Third, in the multivariable Cox analysis, MHR at diagnosis rather than BVAS, ESR, CRP, or age at diagnosis was a significant and independent indicator that was predictive of CVA during follow-up in patients with AAV (Table 2). This suggests that another associated mechanism could exist other than those suggested in the first and second hypotheses. Given that serum albumin at diagnosis was also independently associated with CVA during follow-up and that monocyte recruitment can be promoted during inflammation [20], we hypothesize that MHR at diagnosis might reflect the total amount of inflammation, which is more closely related to the development of CVA during follow-up in patients with AAV than BVAS, ESR, or CRP levels at diagnosis.

On the other hand, to investigate the statistical significance of the four cholesterol-related variables at diagnosis for predicting CVA during follow-up, we performed the univariable Cox analysis using these variables. We found that total cholesterol (HR: 0.991; 95% CI: 0.976, 1.006), low-density lipoprotein cholesterol (HR: 0.008; 95% CI: 0.983, 1.014), and triglyceride (HR: 1.000; 95% CI: 0.990, 1.010) were not associated with CVA, whereas HDL-cholesterol (HR: 0.948; 95% CI: 0.909, 0.989) exhibited an inverse predictive potential for CVA. When we, however, included HDL-cholesterol in the multivariable Cox analysis, we witnessed the statistically independent association of MHR (HR: 1.147; 95% CI: 0.973, 1.351) with CVA disappeared along with HDL-cholesterol (HR: 0.986; 95% CI: 0.944, 1.030), CRP (HR: 0.999; 95% CI: 0.987, 1.011), and serum albumin (HR: 0.261; 95% CI: 0.067, 1.013) at all. Nevertheless, given the well-known protective effect of HDL-cholesterol on CVA as well as the multicollinearity between HDL-cholesterol and MHR due to their high correlation, we conclude that it would be better not to include HDL-cholesterol in the Cox analyses to evaluate the clinical implication of MHR independently in the present study.

This study had certain limitations. The number of patients was not sufficient to represent all Korean patients with AAV, and thus, the results of this study cannot be immediately applied to patients in real clinical settings. The retrospective study design did not enable the serial measurements of MHR or the detection of subclinical CVA. Furthermore, the accurate incidence of vascular complications other than death, CVA, and ACS, such as deep vein thrombosis or thrombotic microangiopathy could not be investigated and provided because of the limitation of a retrospective study design. Nevertheless, this study had an advantage in that it was the first to demonstrate that MHR at diagnosis is independently associated with CVA during follow-up in patients with AAV. This study had another advantage in that it did not propose this cut-off of MHR at diagnosis as an absolute value but suggested a method to obtain the cut-off using the ROC curve for each cohort. A future prospective study with more patients will reliably reveal the dynamic clinical implications of MHR at diagnosis for predicting CVA during follow-up in patients with AAV.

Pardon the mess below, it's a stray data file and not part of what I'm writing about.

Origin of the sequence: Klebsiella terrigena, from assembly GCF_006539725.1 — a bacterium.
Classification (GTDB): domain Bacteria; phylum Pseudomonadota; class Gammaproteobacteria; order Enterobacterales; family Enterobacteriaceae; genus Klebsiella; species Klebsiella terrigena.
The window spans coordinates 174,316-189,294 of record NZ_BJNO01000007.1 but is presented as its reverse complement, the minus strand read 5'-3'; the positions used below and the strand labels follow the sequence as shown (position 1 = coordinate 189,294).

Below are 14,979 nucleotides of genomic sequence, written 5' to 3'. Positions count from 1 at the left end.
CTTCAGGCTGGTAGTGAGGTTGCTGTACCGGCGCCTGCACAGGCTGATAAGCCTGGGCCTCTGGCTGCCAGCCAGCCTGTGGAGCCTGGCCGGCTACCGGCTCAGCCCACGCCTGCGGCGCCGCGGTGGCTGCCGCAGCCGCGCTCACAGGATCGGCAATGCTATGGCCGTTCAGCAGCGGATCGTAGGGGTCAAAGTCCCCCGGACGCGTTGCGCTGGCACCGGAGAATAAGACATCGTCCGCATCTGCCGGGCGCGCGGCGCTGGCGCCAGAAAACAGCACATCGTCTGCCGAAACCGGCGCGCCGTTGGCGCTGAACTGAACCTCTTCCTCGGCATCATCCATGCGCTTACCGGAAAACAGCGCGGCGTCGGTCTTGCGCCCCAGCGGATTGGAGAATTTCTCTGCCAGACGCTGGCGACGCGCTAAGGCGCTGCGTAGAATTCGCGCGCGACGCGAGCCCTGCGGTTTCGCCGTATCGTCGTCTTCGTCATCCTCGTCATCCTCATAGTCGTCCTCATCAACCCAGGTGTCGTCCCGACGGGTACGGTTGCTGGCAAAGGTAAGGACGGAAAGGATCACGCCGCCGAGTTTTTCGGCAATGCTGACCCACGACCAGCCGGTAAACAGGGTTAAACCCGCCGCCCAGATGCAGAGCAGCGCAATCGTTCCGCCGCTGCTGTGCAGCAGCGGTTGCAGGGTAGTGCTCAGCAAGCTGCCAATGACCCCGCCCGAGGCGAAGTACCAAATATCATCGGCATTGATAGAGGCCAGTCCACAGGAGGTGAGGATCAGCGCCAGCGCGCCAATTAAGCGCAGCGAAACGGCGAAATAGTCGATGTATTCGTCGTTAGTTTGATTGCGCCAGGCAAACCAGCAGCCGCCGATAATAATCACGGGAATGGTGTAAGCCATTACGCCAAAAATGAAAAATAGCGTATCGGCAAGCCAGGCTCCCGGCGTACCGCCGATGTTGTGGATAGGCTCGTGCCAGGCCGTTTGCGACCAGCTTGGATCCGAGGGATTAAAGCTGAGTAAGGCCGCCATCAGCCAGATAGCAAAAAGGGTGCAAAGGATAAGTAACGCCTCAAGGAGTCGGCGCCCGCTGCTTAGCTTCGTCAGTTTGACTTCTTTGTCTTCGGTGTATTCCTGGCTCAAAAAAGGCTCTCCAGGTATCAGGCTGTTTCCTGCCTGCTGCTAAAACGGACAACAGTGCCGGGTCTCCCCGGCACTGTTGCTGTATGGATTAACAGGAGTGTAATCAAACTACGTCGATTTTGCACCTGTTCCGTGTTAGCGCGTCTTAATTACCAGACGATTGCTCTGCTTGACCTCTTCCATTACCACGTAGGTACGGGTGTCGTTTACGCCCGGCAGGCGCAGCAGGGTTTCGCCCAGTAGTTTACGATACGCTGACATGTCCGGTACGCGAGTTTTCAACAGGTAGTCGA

CONCLUSION

This study was the first to demonstrate the clinical implications of MHR. In particular, MHR at diagnosis was identified to be significantly and independently associated with CVA during follow-up in patients with AAV.

SUPPLEMENTARY DATA

Supplementary data can be found with this article online at https://doi.org/10.4078/jrd.2024.0001

ACKNOWLEDGMENTS

None.

FUNDING

This study received funding from CELLTRION PHARM, Inc., Chungcheongbuk-do, Republic of Korea (NCR 2019-6), and Chong Kun Dang Pharmaceutical Corp., Seoul, Republic of Korea. The funder was not involved in the study design, collection, analysis, interpretation of data, the writing of this article or the decision to submit it for publication.

CONFLICT OF INTEREST

No potential conflict of interest relevant to this article was reported.

AUTHOR CONTRIBUTIONS

Conceptualization: All authors. Data curation: JWH, SSA, SWL. Validation: JJS, YBP. Writing - original draft: JWH, SSA, SWL. Writing - review & editing: All authors.

Fig 1.

Figure 1.Correlation analysis. MHR at diagnosis is significantly correlated with the cross-sectional BVAS, ESR, and CRP levels. MHR: monocyte-to-high-density lipoprotein-cholesterol ratio, BVAS: Birmingham vasculitis activity score, ESR: erythrocyte sedimentation rate, CRP: C-reactive protein.
Journal of Rheumatic Diseases 2024; 31: 151-159https://doi.org/10.4078/jrd.2024.0001

Fig 2.

Figure 2.Relative risk. Patients with MHR at diagnosis ≥3.0 exhibits a significantly higher risk of CVA than those with MHR at diagnosis <3.0. MHR: monocyte-to-high-density lipoprotein-cholesterol ratio, CVA: cerebrovascular accident, CI: confidence interval.
Journal of Rheumatic Diseases 2024; 31: 151-159https://doi.org/10.4078/jrd.2024.0001

Fig 3.

Figure 3.Comparison of cumulative survival rates. Patients with MHR at diagnosis ≥3.0 exhibits a significantly lower cumulative CVA-free survival rate than those with MHR at diagnosis <3.0. MHR: monocyte-to-high-density lipoprotein-cholesterol ratio, CVA: cerebrovascular accident.
Journal of Rheumatic Diseases 2024; 31: 151-159https://doi.org/10.4078/jrd.2024.0001

Table 1 . Characteristics of patients with AAV.

VariableValue (n=138)
At diagnosis
Demographic data
Age (yr)58.3 (46.5~69.0)